I Saw a Counselor About My Difficult Child. She Asked Me One Question That Changed Everything

Did someone say attitude?

As I poured out my struggles to my counselor, I could feel her understanding and support. When I paused, she asked me one question: “When you pray for Josiah, what do you pray for?” Oh, I had a lot to say. I prayed he’d find his center, make good choices, avoid disaster, follow Jesus. I prayed I would know how to parent him. I prayed…

“What do you thank God for about Josiah?”

My counselor gently interrupted. “What do you thank God for about Josiah?” she asked. I blinked. I had been too busy crying out for help to spend a lot of time in thankfulness.

“Next time you pray for Josiah,” my counselor suggested, “try thanking God for what’s good and right about him. It will change your perspective and help you understand him.”

Every now and then, you hear something that is absolutely simple, absolutely true, and perfectly timed to change you. This was one of those times. My counselor was right. Practicing gratitude for my son profoundly alters my perspective and eases my anxiety.

When we give thanks, specifically, for the good we see in our children, we begin to see who they truly are. We glimpse them as God made them to be – his masterpieces – and we get a vision for what they can become. Those parts of our children that infuriate us, that break our heart – we realize that they don’t define them, nor do they define our relationship with them. We begin to view our children through the lens of compassion rather than frustration. We remember that they are gifts, and that God treasures them – and he is just as invested as we are in their future and their becoming.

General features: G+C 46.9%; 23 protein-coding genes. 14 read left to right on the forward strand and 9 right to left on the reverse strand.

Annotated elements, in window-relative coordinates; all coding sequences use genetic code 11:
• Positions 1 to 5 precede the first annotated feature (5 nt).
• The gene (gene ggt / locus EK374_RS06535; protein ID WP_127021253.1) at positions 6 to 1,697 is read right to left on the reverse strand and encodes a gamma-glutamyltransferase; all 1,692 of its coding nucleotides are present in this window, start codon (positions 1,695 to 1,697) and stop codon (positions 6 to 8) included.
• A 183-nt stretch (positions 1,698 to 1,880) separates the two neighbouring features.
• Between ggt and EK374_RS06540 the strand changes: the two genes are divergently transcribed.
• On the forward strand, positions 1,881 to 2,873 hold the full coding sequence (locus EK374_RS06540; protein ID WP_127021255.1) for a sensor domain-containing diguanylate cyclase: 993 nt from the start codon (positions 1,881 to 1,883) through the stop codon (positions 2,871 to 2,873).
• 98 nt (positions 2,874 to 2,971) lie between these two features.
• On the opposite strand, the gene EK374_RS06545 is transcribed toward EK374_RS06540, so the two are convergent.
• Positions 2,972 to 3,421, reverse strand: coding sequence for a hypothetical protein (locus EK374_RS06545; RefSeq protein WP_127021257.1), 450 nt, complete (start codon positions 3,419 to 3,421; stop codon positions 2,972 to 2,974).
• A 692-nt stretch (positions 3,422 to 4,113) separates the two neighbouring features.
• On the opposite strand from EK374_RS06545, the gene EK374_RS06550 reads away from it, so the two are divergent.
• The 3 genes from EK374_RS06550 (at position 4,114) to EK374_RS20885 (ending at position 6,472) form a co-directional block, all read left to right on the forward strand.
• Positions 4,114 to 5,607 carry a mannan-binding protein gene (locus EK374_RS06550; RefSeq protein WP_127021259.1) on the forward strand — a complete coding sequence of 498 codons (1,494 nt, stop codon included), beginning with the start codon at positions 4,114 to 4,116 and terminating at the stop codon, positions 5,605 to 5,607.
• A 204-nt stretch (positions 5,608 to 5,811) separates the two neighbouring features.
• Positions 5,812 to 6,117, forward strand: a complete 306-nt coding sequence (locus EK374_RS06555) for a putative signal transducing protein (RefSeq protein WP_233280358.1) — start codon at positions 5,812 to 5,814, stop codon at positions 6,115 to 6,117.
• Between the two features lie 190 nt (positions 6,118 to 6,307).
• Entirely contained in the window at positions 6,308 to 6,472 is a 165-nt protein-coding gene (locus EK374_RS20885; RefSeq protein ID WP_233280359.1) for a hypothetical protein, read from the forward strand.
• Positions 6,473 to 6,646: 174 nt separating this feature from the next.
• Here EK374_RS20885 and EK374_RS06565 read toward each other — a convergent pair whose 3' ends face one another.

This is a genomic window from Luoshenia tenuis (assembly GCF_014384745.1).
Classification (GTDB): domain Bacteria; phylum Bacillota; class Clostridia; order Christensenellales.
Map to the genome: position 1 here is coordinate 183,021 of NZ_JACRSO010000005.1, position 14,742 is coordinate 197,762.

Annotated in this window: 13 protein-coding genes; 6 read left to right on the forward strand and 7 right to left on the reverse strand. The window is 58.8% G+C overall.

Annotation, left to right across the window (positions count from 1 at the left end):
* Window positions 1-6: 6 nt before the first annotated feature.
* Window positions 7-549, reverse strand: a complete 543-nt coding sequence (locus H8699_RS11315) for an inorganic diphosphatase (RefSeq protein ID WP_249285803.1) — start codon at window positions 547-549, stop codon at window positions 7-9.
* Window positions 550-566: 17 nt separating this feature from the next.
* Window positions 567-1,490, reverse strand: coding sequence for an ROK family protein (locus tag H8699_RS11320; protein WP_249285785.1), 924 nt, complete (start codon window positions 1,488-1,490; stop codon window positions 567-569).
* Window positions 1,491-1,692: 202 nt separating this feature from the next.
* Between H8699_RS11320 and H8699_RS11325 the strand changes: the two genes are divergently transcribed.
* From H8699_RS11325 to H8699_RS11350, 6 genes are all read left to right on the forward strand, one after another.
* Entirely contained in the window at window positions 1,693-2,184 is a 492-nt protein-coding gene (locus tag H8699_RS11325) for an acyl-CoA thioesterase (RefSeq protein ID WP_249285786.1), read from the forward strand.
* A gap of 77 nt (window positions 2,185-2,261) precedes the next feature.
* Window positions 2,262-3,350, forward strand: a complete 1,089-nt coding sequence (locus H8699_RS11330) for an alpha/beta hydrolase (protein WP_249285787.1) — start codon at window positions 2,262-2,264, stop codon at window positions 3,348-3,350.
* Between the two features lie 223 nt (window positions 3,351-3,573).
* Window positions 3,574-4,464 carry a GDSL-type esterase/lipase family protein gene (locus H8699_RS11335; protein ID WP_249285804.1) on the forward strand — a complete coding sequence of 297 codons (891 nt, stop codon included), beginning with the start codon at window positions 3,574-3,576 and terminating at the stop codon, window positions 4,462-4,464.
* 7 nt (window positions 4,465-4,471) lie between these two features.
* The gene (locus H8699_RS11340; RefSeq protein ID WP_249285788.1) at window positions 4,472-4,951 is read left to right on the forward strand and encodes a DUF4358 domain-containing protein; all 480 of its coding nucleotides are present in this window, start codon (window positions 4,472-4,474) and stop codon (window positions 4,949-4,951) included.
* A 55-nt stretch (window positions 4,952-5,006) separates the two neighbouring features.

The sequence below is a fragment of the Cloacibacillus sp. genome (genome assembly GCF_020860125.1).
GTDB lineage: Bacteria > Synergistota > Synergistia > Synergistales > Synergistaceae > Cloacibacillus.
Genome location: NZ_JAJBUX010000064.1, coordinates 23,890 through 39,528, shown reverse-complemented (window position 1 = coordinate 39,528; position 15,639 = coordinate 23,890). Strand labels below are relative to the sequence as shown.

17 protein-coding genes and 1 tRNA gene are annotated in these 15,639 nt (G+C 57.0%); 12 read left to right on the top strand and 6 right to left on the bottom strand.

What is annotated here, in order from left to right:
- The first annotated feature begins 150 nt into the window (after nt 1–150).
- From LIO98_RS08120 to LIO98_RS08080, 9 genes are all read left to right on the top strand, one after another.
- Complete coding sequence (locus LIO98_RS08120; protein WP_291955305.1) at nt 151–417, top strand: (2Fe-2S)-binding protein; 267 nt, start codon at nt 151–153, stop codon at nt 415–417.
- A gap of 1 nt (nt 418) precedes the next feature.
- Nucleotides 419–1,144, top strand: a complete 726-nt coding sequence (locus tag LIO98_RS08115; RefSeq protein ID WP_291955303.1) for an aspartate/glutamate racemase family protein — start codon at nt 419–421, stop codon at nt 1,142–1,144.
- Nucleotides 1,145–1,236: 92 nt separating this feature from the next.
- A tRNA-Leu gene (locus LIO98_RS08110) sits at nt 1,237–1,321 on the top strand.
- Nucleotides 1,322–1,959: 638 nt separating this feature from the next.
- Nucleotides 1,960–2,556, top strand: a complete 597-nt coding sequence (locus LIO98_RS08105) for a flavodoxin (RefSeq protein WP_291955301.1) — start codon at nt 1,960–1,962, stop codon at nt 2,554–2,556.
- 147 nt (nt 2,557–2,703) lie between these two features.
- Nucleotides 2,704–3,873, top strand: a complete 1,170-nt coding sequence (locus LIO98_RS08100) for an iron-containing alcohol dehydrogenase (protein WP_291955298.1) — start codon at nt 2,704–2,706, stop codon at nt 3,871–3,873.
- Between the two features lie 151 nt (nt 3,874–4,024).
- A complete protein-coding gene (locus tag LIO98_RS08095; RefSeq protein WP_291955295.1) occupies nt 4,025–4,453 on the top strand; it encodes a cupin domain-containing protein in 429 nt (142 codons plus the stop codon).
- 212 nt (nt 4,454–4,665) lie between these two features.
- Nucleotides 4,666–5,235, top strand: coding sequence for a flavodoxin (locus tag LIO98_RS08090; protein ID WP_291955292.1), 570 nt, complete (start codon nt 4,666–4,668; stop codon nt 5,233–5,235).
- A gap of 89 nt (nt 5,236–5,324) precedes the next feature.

Josiah is 14 now, and the force of puberty is strong with him. He’s beginning high school next year in a large public school. We have not given up petition for this boy! But I have to remember not to start and end there.


Heather McDaniel
Heather McDaniel grew up in Bangladesh and Kenya, with some states in between. Her husband works for the Indian Health Service, and they’re currently rooting themselves and their three kids in western Washington soil. She loves the ocean, being surprised by beauty, and ice cream. Heather earned a degree in Christian Ed like her mom’s, followed by a degree in public health like her dad’s, but is finally learning that she is called to a path uniquely her own. She writes about the delight and terror of life, parenting, and walking with Jesus at her blog, delightwithterror.blogspot.com.

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